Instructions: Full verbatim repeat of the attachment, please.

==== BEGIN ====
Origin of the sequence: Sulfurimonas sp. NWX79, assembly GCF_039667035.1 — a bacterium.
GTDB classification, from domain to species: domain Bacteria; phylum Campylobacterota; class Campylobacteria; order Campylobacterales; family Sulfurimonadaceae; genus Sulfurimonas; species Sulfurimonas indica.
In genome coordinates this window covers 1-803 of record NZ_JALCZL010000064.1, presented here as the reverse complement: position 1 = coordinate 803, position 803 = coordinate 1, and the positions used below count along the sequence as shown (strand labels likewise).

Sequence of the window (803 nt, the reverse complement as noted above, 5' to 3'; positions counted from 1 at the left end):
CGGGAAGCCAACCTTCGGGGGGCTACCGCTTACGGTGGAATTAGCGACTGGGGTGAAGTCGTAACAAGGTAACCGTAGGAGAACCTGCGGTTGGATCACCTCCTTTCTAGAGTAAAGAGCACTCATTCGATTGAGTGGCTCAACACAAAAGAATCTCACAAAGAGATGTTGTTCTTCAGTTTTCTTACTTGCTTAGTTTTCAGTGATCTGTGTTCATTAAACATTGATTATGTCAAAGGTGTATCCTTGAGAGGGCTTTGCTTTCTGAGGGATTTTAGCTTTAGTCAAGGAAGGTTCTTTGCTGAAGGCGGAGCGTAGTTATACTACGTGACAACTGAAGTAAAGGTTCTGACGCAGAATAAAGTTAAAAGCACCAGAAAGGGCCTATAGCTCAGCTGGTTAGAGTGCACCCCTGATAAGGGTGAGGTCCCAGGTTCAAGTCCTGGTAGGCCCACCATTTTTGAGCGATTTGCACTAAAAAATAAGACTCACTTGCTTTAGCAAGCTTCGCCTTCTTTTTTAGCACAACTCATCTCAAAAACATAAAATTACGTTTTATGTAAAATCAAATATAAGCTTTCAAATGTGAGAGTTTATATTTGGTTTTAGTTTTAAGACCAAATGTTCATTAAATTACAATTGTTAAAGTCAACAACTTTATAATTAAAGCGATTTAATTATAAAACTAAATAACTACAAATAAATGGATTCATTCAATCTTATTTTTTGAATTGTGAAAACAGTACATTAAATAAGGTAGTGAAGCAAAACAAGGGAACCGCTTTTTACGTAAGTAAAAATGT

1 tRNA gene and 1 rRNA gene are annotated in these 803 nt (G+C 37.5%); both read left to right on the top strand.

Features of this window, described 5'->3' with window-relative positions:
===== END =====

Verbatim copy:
Origin of the sequence: Sulfurimonas sp. NWX79, assembly GCF_039667035.1 — a bacterium.
GTDB classification, from domain to species: domain Bacteria; phylum Campylobacterota; class Campylobacteria; order Campylobacterales; family Sulfurimonadaceae; genus Sulfurimonas; species Sulfurimonas indica.
In genome coordinates this window covers 1-803 of record NZ_JALCZL010000064.1, presented here as the reverse complement: position 1 = coordinate 803, position 803 = coordinate 1, and the positions used below count along the sequence as shown (strand labels likewise).

Sequence of the window (803 nt, the reverse complement as noted above, 5' to 3'; positions counted from 1 at the left end):
CGGGAAGCCAACCTTCGGGGGGCTACCGCTTACGGTGGAATTAGCGACTGGGGTGAAGTCGTAACAAGGTAACCGTAGGAGAACCTGCGGTTGGATCACCTCCTTTCTAGAGTAAAGAGCACTCATTCGATTGAGTGGCTCAACACAAAAGAATCTCACAAAGAGATGTTGTTCTTCAGTTTTCTTACTTGCTTAGTTTTCAGTGATCTGTGTTCATTAAACATTGATTATGTCAAAGGTGTATCCTTGAGAGGGCTTTGCTTTCTGAGGGATTTTAGCTTTAGTCAAGGAAGGTTCTTTGCTGAAGGCGGAGCGTAGTTATACTACGTGACAACTGAAGTAAAGGTTCTGACGCAGAATAAAGTTAAAAGCACCAGAAAGGGCCTATAGCTCAGCTGGTTAGAGTGCACCCCTGATAAGGGTGAGGTCCCAGGTTCAAGTCCTGGTAGGCCCACCATTTTTGAGCGATTTGCACTAAAAAATAAGACTCACTTGCTTTAGCAAGCTTCGCCTTCTTTTTTAGCACAACTCATCTCAAAAACATAAAATTACGTTTTATGTAAAATCAAATATAAGCTTTCAAATGTGAGAGTTTATATTTGGTTTTAGTTTTAAGACCAAATGTTCATTAAATTACAATTGTTAAAGTCAACAACTTTATAATTAAAGCGATTTAATTATAAAACTAAATAACTACAAATAAATGGATTCATTCAATCTTATTTTTTGAATTGTGAAAACAGTACATTAAATAAGGTAGTGAAGCAAAACAAGGGAACCGCTTTTTACGTAAGTAAAAATGT

1 tRNA gene and 1 rRNA gene are annotated in these 803 nt (G+C 37.5%); both read left to right on the top strand.

Features of this window, described 5'->3' with window-relative positions: